Statistical analysis (ANOVA, 8 [face pair] × 21 [rank] × 2 [condition], repeated measures, Greenhouse–Geisser correction, arcsin transformation) detected significant differences for face pair (F(7, 98) = 13.342, p < 0.001) and rank (F(20, 280) = 1171.357, p < 0.001) and a significant face pair × rank interaction (F(140, 1960) = 5.664, p < 0.001). As suggested by the analysis of PSE and JND values across pairs and conditions, there was neither a main effect of condition (F(1, 14) = 0.661, p = 0.430) nor an interaction between condition and face pair. However, the interaction face pair × rank × condition was significant (F(140, 1960) = 1.691, p < 0.001), which resulted from the presence of a static advantage for two face pairs (Happiness–Sadness of actor B and Happiness–Disgust of actor C) and a dynamic advantage for one face pair (Anger–Fear of actor C). This pattern of results does not confirm the hypothesis that recognition accuracy per se is superior when the actual sequence of muscle contractions is available. Instead, performance seems to depend more strongly on the specific face pair examined.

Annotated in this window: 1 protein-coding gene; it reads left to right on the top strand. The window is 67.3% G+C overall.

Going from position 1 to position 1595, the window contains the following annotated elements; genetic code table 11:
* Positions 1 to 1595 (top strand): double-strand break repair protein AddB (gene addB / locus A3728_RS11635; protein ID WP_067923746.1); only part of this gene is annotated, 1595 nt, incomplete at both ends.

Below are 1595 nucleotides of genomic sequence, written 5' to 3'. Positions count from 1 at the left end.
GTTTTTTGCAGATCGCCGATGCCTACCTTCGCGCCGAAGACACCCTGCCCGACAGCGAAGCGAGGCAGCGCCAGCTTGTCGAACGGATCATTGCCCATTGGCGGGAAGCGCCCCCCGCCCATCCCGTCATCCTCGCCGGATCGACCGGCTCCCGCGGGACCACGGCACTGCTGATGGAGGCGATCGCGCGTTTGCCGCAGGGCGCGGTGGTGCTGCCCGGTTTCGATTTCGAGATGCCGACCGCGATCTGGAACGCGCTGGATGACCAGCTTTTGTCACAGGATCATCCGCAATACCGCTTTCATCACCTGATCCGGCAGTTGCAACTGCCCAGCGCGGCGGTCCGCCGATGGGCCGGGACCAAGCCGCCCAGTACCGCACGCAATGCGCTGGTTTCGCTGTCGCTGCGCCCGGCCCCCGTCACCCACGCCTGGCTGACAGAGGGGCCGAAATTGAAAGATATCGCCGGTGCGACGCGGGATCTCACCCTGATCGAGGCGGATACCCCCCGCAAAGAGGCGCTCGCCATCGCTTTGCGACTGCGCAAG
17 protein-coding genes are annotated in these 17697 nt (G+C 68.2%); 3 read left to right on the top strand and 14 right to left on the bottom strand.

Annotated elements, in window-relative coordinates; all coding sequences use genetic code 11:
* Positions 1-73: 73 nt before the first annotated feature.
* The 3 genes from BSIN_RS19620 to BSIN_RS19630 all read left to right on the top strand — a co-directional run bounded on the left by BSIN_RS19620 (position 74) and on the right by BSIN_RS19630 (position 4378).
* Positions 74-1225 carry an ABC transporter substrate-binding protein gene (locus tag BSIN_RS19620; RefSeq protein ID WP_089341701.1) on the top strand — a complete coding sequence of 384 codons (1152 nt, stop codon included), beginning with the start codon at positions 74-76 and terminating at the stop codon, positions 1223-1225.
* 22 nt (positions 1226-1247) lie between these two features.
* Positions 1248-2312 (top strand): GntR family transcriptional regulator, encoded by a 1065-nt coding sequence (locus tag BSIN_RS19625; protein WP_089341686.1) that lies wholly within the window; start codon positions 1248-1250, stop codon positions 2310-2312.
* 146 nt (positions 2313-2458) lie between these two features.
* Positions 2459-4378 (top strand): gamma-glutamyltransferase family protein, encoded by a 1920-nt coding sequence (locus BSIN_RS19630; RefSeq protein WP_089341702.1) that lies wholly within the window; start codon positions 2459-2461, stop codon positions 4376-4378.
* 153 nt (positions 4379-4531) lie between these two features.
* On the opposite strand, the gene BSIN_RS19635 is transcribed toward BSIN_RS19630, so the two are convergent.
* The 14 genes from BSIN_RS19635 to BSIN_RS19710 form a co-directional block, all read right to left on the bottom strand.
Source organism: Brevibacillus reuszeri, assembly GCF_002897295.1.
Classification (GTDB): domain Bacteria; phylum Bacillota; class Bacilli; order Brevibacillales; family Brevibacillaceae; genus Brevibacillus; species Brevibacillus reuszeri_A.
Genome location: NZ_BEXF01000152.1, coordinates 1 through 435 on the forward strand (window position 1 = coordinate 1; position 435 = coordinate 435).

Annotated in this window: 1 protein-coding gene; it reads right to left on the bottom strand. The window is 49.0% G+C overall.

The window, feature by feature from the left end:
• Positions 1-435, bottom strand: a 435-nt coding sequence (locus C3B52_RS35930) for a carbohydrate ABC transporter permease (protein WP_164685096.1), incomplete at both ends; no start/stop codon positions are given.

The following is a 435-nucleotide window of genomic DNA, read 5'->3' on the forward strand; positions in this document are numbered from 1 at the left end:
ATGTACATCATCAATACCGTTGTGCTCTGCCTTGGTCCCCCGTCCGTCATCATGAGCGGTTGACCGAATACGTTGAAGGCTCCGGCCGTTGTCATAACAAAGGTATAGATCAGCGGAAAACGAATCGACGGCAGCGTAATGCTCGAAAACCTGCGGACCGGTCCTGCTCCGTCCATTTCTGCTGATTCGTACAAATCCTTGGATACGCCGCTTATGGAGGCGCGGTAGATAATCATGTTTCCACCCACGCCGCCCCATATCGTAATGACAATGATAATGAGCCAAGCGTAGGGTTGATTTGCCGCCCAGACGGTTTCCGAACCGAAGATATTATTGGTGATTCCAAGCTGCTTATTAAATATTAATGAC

Response times
Response times (RTs) computed from stimulus onset showed a complex pattern of results. Both in static (Figure 3) and dynamic conditions (Figure 4, left panel) RTs for all pairs of FEs were inversely related to the distance of the stimulus from prototypes. However, mean RTs were quite different between conditions (Table 2). In the static condition, where stimuli showed the expression apex, the mean time to reach identification was of the order of 1000–1300 ms (mean RT over FEs and ranks: 1088 ms). 
Figure 3